I shan't be using a contactless card on the tube today.
Reason 1: I have an annual travelcard
One thing TfL haven't gone out of their way to remind us recently is that contactless travel isn't for everybody. It's not for you if you're over 60 and have a concessionary Oyster - you should carry on using that. It's not for you if you get discounted travel, for example if you're a London Apprentice or on Income Support. And it's not for you if you have a monthly or an annual travelcard. Weekly travelcards are different, as Monday to Sunday capping comes into force, which could mean savings via contactless if you can synchronise your week with TfL's Monday start. But contactless can't yet cope with monthly travelcards, so anyone using one of these should definitely stick with Oyster for the time being. And contactless definitely can't cope with annual travelcards, ditto, and there's no indication as yet regarding when they might ever come on board.
I have an annual travelcard, which I always thought was by far the most sensible fare option, economically speaking. I only have to travel into work and back daily for 45 weeks out of 52 to recoup my expense, and every week beyond that is money saved. And obviously I travel around London rather more frequently than that, within my allocated zones and without, so my travelcard saving is even greater. Yes, I realise that I'm in a ridiculously small minority in having a regular office-based job and the ability to stump up over a thousand pounds in one go once a year. Instead most Londoners sail through ticket barriers on Pay As You Go, as you'll see if you watch the displays on the gates as people pass through. Only a few of us have the financial footing to be able to save money on fares, either monthly or annually, and contactless travel isn't enabled for the likes of us.
Reason 2: I always keep my Oyster card and bank cards separate.
I'll not be succumbing to the perils of cardclash because I keep my bits of plastic apart. I always have. Not for me a single receptacle with every card I own stuffed inside. Instead I've always kept my Oyster card in a little plastic wallet well away from all my other cards. I think that's because TfL provided me with one when they first came out, back in the days when the wallets had useful extra pockets and didn't have a sponsor's name slapped all over the outside. My original wallet fell apart eventually and I had to source a new one - one of those freebies people give away rather than the IKEA-wrapped advert TfL later provided. But it lives entirely separately in my pocket, and when I reach a ticket barrier only the little plastic wallet comes out, not an entire portmanteau of digital currency.
I have an advantage, being male, in that I actually have pockets. Even in the height of summer there's somewhere I can stash my Oyster that isn't tucked inside a purse or at the bottom of a bag. I'm not hunting manically when the ticket gates approach, increasingly desperate to find my small rectangle of plastic, I can put my hand in the right pocket straight away. And that means I'm never tempted to whack my bag down on the card reader and wiggle it around to operate the barrier, even in a hurry. Because it's the bag-swipers and wallet-wavers who are going to be caught out today, when suddenly the contactless card that lies within wakes up and fires a charge into the system. They've not taken heed of six months of nagging, and they're the ones who'll be penalised when card clash makes the barrier stall or nabs an unexpected payment.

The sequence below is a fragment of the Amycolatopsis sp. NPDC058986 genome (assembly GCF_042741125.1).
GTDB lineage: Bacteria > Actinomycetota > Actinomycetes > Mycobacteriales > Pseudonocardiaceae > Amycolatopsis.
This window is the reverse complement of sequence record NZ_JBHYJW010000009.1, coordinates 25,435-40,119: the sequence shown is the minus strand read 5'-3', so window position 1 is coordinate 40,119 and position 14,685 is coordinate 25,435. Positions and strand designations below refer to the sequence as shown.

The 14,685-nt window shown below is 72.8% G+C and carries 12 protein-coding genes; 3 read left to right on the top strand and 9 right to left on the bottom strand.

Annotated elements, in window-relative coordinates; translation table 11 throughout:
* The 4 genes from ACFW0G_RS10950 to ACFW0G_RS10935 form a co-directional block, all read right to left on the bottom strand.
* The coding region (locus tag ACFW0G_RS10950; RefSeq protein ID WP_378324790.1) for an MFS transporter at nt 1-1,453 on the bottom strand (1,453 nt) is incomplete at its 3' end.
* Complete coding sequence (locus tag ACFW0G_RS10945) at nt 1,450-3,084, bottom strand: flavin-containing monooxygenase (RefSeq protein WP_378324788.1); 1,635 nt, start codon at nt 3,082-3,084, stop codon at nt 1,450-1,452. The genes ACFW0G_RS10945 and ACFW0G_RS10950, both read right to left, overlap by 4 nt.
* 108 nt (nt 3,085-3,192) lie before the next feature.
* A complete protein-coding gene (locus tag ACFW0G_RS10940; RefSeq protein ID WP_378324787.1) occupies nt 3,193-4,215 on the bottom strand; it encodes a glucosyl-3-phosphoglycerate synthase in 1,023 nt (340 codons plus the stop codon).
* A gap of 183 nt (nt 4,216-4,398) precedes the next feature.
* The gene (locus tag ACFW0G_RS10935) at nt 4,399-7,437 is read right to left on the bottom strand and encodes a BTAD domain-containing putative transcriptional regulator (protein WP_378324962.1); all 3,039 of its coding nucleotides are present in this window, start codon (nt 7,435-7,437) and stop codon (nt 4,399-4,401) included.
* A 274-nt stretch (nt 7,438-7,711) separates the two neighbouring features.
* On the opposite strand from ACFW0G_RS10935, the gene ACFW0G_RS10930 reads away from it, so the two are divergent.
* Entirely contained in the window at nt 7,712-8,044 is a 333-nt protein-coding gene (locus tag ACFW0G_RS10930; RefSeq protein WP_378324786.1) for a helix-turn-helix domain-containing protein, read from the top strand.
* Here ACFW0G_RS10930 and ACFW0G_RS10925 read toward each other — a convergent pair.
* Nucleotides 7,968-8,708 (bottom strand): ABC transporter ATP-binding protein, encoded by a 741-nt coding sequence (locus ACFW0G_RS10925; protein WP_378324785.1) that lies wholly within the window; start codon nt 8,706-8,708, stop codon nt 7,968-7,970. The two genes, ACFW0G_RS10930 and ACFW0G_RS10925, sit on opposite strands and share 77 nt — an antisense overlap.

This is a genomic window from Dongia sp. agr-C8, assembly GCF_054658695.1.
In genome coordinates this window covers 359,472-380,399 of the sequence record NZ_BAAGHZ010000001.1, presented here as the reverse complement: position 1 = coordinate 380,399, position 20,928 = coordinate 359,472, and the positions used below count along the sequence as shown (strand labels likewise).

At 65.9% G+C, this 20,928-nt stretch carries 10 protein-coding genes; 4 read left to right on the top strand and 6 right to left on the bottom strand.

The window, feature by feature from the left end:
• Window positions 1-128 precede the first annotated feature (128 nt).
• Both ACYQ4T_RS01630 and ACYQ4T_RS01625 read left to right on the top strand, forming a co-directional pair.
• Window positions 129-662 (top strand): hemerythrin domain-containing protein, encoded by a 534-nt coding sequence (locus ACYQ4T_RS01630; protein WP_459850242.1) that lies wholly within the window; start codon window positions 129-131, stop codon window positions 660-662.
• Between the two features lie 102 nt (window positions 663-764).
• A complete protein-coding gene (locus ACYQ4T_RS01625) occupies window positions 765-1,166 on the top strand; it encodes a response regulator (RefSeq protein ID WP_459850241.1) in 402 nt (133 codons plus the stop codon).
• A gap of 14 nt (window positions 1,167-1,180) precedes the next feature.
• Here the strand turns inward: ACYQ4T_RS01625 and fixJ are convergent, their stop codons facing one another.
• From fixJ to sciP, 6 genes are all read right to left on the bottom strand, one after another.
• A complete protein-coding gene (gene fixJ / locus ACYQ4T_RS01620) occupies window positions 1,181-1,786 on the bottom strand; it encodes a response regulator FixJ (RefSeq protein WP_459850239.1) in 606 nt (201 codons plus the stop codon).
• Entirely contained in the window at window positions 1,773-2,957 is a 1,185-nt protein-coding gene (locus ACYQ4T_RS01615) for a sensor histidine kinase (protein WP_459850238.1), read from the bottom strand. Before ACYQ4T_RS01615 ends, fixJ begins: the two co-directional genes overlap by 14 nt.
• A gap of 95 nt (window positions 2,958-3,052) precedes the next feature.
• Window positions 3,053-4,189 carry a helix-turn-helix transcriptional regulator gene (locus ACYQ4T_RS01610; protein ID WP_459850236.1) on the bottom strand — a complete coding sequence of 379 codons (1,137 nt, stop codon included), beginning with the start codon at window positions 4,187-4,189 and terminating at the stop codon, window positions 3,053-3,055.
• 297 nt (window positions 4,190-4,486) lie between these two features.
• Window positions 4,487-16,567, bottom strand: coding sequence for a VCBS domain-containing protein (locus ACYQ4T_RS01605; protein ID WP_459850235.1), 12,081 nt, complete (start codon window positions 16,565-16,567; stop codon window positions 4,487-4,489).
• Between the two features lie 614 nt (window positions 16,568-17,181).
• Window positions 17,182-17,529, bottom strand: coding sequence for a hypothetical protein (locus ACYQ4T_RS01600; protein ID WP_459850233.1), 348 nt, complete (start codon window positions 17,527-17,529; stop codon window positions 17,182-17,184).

Reason 3: I don't have a contactless card.
Every time TfL go on and on about how fantastic contactless payment will be I sigh, because I do not own one of the magic bits of plastic of which they speak. This surprises me somewhat because I'm a solvent member of the public with a long-standing bank account, but no, my debit card remains a bog standard version. I thought when my latest card arrived last year that I'd be upgraded but no, and the expiry date is in 2016 so I'm not expecting contactlessness any time soon. TfL's endless promotion of their new way to pay therefore washes over me, despite their seeming assumption that we must all by now be appropriately enabled. I'm relieved that there are no up-front plans to discontinue Oyster, because it works for me, and I don't want to join this new suboptimal contactless system just yet.
Every time I mention that I don't have a contactless card I get comments from readers telling me how I should go about getting one. All I need to do is call my bank, apparently, and explain that my current card is "very worn and sometimes doesn't work", and ask for a replacement. That line's always successful, apparently, and yet I'm still not interested. You might think contactless the bee's knees, but I'm in no hurry to be upgraded to a payment system I don't need. I'm not forever spending little bits of money here and there on food and drink, plus I still like paying for things with cash. You might well shake your head and cry "get with the program, Grandad", but no thanks, I'm perfectly happy with coins, a debit card and Oyster. It still works, and it can cope with an annual travelcard, and I can't be accidentally stung by swiping the wrong card by mistake.
So no, however much hype is swirling around, I shan't be using a contactlesscard on the tube today.